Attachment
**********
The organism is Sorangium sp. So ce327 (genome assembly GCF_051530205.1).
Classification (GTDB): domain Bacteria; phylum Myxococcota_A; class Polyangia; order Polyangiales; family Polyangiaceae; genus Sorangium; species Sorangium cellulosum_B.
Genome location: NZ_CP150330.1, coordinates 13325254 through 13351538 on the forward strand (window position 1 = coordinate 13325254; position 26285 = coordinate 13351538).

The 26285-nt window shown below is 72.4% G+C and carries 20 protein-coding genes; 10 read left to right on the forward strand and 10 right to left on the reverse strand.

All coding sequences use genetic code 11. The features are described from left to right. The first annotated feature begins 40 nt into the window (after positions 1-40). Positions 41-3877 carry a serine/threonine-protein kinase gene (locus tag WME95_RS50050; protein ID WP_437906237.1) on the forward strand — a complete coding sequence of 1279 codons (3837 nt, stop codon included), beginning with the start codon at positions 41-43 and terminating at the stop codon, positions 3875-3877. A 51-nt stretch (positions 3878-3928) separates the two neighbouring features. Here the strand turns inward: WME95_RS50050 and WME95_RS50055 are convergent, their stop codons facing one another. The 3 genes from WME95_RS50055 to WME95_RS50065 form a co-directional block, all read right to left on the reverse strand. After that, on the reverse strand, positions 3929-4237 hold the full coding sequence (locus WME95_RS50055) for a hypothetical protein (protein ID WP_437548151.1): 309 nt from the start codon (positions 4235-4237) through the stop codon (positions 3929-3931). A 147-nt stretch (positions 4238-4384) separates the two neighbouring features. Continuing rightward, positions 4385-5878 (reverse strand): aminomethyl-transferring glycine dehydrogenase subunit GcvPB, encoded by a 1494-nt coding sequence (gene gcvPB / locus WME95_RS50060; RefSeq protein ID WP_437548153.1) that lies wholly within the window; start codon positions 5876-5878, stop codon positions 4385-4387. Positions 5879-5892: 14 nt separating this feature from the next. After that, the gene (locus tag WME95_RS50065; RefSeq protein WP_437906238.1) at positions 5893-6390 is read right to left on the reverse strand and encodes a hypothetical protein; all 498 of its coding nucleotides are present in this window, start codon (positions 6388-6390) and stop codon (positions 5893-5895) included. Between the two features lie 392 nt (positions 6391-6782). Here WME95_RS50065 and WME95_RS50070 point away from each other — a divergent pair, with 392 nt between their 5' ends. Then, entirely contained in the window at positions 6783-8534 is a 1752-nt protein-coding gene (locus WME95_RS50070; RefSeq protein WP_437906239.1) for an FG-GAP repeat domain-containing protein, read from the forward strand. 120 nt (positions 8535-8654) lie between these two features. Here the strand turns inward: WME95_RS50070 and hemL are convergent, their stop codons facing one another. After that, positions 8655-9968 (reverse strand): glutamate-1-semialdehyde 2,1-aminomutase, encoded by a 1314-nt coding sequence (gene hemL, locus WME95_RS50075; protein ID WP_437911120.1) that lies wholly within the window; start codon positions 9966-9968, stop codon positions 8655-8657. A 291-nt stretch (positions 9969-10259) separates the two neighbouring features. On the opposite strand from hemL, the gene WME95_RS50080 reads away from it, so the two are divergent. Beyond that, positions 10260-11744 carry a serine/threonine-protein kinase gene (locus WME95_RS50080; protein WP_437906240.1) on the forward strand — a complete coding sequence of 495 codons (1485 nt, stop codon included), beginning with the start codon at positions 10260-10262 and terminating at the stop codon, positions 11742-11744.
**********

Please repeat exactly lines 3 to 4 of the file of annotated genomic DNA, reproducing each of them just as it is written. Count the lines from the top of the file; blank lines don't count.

Genome location: NZ_CP150330.1, coordinates 13325254 through 13351538 on the forward strand (window position 1 = coordinate 13325254; position 26285 = coordinate 13351538).

The 26285-nt window shown below is 72.4% G+C and carries 20 protein-coding genes; 10 read left to right on the forward strand and 10 right to left on the reverse strand.